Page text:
Demographics & Trends
A key aspect of planning effectively for the future, in terms of where and how to spend money on infrastructure and state government services, is being aware of demographic and macroeconomic trends that may affect the amount of growth New Jersey is likely to experience, our capacity to accommodate it and what physical form the growth is likely to take.
Many of these trends transcend New Jersey’s borders and are beyond the ability of lower levels of government to address. Ideally, state-level planning should focus on these issues and develop or modify policies to adapt to them. Trends in household composition (and the resulting demand for different housing-unit types), retail, and the locational preferences of different types of employers will all affect what kinds of buildings need to be built, and where.
Reports, Presentations and Testimony
The recent signs of recovery in New Jersey’s homebuilding industry can be traced in large part to a market-driven surge in building permits issued for multi-family construction.
The Rebuilding a Resilient New Jersey Shore conference brought together a diverse group including university professors, planners, engineers, attorneys, FEMA employees, architects, local and state officials and others concerned with the future of the New Jersey coastline.
The Jersey Shore is one of the state’s most treasured assets: people live there, vacation there, and work there, and the region is a significant driver of New Jersey’s economic growth. But we must rebuild it in different ways in order for it to survive severe weather events such as Hurricane Sandy. Here are just some of the critical questions that must be addressed at all levels if we’re going to make the Shore a more resilient, more sustainable place.
New Jersey has recently been losing jobs in several of the key industries highlighted in the draft State Strategic Plan. An examination of innovation districts as an economic growth strategy suggests state investments in key industries should be strongly linked to the kinds of smart-growth places where they can flourish.
Whether there’s a resurgence in walkable, urban-style living depends largely on what you choose to categorize as “urban.”
Some frequently-asked questions about how smart growth would affect New Jersey’s future development, including how it affects traffic, taxes, and land preservation.
Oct. 11, 2011 — A new statewide poll commissioned in part by New Jersey Future shows that New Jersey residents think the way the state has developed over the last 20 years has made it less affordable and more difficult to travel. They support more compact communities with greater transportation choices, protection of critical resources like drinking water, and regional coordination of land-use planning efforts.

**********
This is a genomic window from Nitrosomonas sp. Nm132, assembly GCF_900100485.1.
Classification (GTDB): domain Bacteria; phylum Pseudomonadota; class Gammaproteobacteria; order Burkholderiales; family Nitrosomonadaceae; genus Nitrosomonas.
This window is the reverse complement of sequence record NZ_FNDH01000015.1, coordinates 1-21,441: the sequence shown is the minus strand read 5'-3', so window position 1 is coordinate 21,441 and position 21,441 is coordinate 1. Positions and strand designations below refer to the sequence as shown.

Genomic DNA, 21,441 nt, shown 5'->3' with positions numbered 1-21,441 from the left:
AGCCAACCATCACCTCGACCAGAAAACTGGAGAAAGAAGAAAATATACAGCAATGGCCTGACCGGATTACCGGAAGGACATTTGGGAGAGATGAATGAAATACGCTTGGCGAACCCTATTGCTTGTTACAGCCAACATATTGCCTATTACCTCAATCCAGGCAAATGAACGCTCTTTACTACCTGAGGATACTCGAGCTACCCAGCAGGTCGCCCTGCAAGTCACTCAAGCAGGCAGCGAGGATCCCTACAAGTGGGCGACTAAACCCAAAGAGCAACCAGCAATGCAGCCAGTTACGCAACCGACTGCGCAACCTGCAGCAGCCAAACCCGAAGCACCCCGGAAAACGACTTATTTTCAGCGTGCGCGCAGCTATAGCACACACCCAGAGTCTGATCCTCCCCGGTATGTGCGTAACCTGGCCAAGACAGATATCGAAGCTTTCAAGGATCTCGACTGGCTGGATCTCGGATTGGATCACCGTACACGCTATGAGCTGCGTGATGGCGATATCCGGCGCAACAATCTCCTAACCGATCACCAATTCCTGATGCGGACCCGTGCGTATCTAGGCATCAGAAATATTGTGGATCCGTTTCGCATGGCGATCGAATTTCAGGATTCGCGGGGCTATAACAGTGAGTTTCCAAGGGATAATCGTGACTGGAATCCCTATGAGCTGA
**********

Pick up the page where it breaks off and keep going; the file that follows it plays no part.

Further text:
Residential growth is happening further and further away from Route 1′s employment centers, making it harder for employers to recruit talent and leading them to contemplate locating elsewhere. Interviews with local, regional and county officials from the jurisdictions along Route 1 identified barriers to center-based growth and steps that can be taken to encourage it. July 2007.
October 21, 2011 — According to a recent Monmouth University poll, New Jerseyans want to live in walkable communities with access to amenities and transportation choices besides cars. It’s time we turned our resources toward inward-bound redevelopment instead of outward-bound sprawl.
New Jersey needs to overhaul its housing policy if it’s going to achieve its goal of distributing affordable housing equitably while ensuring that places with large or growing numbers of jobs also offer affordable housing to workers. July 2003.
Reports, Presentations and Testimony
- Built Out Permit Activity 12-10
- Built Out 12-10
- Land Use Trends NJPHA 2011
- DFatton Land Use Trends APA-NJ 11-4-2011
- CSturm State of Solar APA-NJ 11-4-2011
- Transit-Oriented Development Workshop for HCDNNJ memb mtg 06-15-2011
- Getting to Work 11-08
- Climate Change and Land Use 10-08
- Moving Out: New Jersey's Population Growth and Migration Patterns
- Race to the Middle: The Homogenization of New Jersey's Population Density
- Achieving Genuine Prosperity 04-01